Exploring the phenomenon of triggering events for social justice educators
Abstract (Summary)The quality of interactions between facilitators and groups is critical to the success of social justice educational experiences. Given the importance of these interpersonal dynamics, it is curious that there are few references and no research studies in the literature that explore the phenomenon of triggering events for facilitators and trainers of diversity awareness and social justice educational experiences. The results of this study will help to fill this gap in the social justice education literature by describing the types of situations in which educators feel triggered, the ways they respond to triggering events, and the core competencies and strategies that help educators use triggering events as "teachable moments" that further participant learning. I collected questionnaires from forty respondents and conducted in-depth interviews with fifteen educators from a range of social identities (race and gender), years of experience (6-35), and both formal academic and informal training settings. These educators reported experiencing a wide range of triggering events. They often felt overwhelmed, surprised, and "de-skilled" by the intensity of their emotional reactions and felt that they had responded to the situations in ways that were less effective. A core finding from this study identified the intervention strategies with which educators were satisfied, including using self-management strategies to re-establish a sense of emotional equilibrium, using the self as instrument to diagnose the situation and further participant learning, and engaging the resistance of participants to facilitate honest dialogue. Another critical finding identified ways in which intrapersonal issues and unresolved past traumas of educators appeared to influence how they appraised events as triggers and responded in the moment. Those educators who developed greater self-awareness and participated in personal healing work reported experiencing fewer triggering events and greater satisfaction with how they managed the ones they encountered. Data from this study will help coordinators of professional development programs for social justice educators provide opportunities to gain the competencies to manage emotional reactions and choose more effective interventions during triggering events. This study has implications for professional development programs in other helping professions including counseling, social work, health care, teaching, human resources, and organization development.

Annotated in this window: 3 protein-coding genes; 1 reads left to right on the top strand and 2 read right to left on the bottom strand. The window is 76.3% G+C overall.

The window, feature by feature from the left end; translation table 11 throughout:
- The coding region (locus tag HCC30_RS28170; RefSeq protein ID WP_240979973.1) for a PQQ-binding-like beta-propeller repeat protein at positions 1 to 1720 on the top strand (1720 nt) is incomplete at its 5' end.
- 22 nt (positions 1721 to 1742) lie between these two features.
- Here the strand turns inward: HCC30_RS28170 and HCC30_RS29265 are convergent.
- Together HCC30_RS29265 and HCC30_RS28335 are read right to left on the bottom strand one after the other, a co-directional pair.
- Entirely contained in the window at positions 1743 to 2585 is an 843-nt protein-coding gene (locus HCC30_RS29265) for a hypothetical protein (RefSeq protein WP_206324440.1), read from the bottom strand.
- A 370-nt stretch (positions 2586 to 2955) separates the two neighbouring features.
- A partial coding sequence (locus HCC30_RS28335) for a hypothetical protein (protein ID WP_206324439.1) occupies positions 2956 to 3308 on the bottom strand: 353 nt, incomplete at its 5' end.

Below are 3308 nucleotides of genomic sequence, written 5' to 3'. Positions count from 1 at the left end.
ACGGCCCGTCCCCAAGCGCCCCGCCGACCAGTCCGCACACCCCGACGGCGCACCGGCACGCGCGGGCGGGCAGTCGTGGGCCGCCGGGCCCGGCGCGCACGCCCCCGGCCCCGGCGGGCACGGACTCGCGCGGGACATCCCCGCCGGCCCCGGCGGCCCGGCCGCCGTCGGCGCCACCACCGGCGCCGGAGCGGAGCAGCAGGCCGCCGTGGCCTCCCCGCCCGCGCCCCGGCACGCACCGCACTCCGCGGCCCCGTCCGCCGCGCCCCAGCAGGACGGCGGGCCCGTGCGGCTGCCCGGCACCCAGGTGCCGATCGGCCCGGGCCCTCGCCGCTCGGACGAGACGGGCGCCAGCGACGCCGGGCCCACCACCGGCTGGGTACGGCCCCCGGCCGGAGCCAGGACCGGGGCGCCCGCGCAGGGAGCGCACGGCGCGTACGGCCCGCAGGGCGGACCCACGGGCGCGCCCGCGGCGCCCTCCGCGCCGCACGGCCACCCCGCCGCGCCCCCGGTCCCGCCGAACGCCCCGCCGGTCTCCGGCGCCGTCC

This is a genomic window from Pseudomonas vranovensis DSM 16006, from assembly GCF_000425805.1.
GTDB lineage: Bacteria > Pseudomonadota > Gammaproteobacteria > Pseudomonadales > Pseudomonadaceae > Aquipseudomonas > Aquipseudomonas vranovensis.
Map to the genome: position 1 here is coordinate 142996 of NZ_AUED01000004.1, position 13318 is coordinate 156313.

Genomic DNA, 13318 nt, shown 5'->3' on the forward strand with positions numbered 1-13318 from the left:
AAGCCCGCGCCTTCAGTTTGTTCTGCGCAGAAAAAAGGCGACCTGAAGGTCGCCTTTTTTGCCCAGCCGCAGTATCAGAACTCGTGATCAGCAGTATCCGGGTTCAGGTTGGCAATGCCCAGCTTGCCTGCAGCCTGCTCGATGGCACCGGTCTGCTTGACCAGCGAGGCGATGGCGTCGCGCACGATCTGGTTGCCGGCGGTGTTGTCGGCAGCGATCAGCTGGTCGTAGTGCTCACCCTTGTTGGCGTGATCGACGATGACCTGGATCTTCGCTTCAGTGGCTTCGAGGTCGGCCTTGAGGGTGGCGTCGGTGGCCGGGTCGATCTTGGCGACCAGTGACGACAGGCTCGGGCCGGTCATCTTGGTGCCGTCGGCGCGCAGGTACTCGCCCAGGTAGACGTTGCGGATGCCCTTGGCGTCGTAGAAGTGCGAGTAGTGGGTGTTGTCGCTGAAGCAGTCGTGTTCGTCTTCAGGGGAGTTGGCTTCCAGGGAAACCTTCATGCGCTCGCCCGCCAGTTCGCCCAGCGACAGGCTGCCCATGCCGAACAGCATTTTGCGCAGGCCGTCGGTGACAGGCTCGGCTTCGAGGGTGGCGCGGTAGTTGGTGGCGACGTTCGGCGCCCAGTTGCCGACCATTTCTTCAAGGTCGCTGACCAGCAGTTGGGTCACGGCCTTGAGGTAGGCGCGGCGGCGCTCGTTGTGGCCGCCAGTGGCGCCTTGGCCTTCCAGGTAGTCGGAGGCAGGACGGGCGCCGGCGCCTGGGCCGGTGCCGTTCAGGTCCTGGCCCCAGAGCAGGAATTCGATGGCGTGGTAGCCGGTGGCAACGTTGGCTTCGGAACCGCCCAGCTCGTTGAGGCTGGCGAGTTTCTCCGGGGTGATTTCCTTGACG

School Location:USA - Massachusetts
Source Type:Master's Thesis
Date of Publication:01/01/2000